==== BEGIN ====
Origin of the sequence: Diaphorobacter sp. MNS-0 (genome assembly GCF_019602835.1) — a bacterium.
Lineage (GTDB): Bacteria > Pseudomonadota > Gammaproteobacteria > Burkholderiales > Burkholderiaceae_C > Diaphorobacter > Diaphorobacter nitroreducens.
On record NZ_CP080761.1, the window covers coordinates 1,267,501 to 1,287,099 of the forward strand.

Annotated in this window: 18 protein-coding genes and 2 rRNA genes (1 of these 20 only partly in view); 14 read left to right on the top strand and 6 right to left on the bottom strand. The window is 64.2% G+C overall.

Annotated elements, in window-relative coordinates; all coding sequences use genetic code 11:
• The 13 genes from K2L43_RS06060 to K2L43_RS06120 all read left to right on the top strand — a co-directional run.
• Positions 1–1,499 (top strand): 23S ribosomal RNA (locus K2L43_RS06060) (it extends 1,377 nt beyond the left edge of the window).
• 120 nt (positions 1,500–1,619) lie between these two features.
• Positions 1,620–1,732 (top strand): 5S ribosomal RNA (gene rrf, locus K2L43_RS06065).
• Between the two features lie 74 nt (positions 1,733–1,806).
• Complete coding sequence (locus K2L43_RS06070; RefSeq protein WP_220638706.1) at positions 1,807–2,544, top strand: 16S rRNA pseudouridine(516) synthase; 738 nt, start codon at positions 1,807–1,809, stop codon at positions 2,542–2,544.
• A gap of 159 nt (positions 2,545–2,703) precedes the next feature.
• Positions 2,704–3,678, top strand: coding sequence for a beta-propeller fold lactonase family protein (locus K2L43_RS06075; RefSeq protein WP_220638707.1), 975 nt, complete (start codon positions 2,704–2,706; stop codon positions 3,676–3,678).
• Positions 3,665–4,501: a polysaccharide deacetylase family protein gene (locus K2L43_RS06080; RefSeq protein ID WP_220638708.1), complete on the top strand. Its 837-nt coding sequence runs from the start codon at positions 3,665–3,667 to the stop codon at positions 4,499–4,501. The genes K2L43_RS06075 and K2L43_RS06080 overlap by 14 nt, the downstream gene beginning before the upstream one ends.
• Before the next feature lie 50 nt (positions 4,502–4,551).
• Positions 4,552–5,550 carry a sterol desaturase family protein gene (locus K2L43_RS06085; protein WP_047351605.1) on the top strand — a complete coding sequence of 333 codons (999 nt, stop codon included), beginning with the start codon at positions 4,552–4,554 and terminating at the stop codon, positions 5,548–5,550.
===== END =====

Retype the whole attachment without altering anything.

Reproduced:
Origin of the sequence: Diaphorobacter sp. MNS-0 (genome assembly GCF_019602835.1) — a bacterium.
Lineage (GTDB): Bacteria > Pseudomonadota > Gammaproteobacteria > Burkholderiales > Burkholderiaceae_C > Diaphorobacter > Diaphorobacter nitroreducens.
On record NZ_CP080761.1, the window covers coordinates 1,267,501 to 1,287,099 of the forward strand.

Annotated in this window: 18 protein-coding genes and 2 rRNA genes (1 of these 20 only partly in view); 14 read left to right on the top strand and 6 right to left on the bottom strand. The window is 64.2% G+C overall.

Annotated elements, in window-relative coordinates; all coding sequences use genetic code 11:
• The 13 genes from K2L43_RS06060 to K2L43_RS06120 all read left to right on the top strand — a co-directional run.
• Positions 1–1,499 (top strand): 23S ribosomal RNA (locus K2L43_RS06060) (it extends 1,377 nt beyond the left edge of the window).
• 120 nt (positions 1,500–1,619) lie between these two features.
• Positions 1,620–1,732 (top strand): 5S ribosomal RNA (gene rrf, locus K2L43_RS06065).
• Between the two features lie 74 nt (positions 1,733–1,806).
• Complete coding sequence (locus K2L43_RS06070; RefSeq protein WP_220638706.1) at positions 1,807–2,544, top strand: 16S rRNA pseudouridine(516) synthase; 738 nt, start codon at positions 1,807–1,809, stop codon at positions 2,542–2,544.
• A gap of 159 nt (positions 2,545–2,703) precedes the next feature.
• Positions 2,704–3,678, top strand: coding sequence for a beta-propeller fold lactonase family protein (locus K2L43_RS06075; RefSeq protein WP_220638707.1), 975 nt, complete (start codon positions 2,704–2,706; stop codon positions 3,676–3,678).
• Positions 3,665–4,501: a polysaccharide deacetylase family protein gene (locus K2L43_RS06080; RefSeq protein ID WP_220638708.1), complete on the top strand. Its 837-nt coding sequence runs from the start codon at positions 3,665–3,667 to the stop codon at positions 4,499–4,501. The genes K2L43_RS06075 and K2L43_RS06080 overlap by 14 nt, the downstream gene beginning before the upstream one ends.
• Before the next feature lie 50 nt (positions 4,502–4,551).
• Positions 4,552–5,550 carry a sterol desaturase family protein gene (locus K2L43_RS06085; protein WP_047351605.1) on the top strand — a complete coding sequence of 333 codons (999 nt, stop codon included), beginning with the start codon at positions 4,552–4,554 and terminating at the stop codon, positions 5,548–5,550.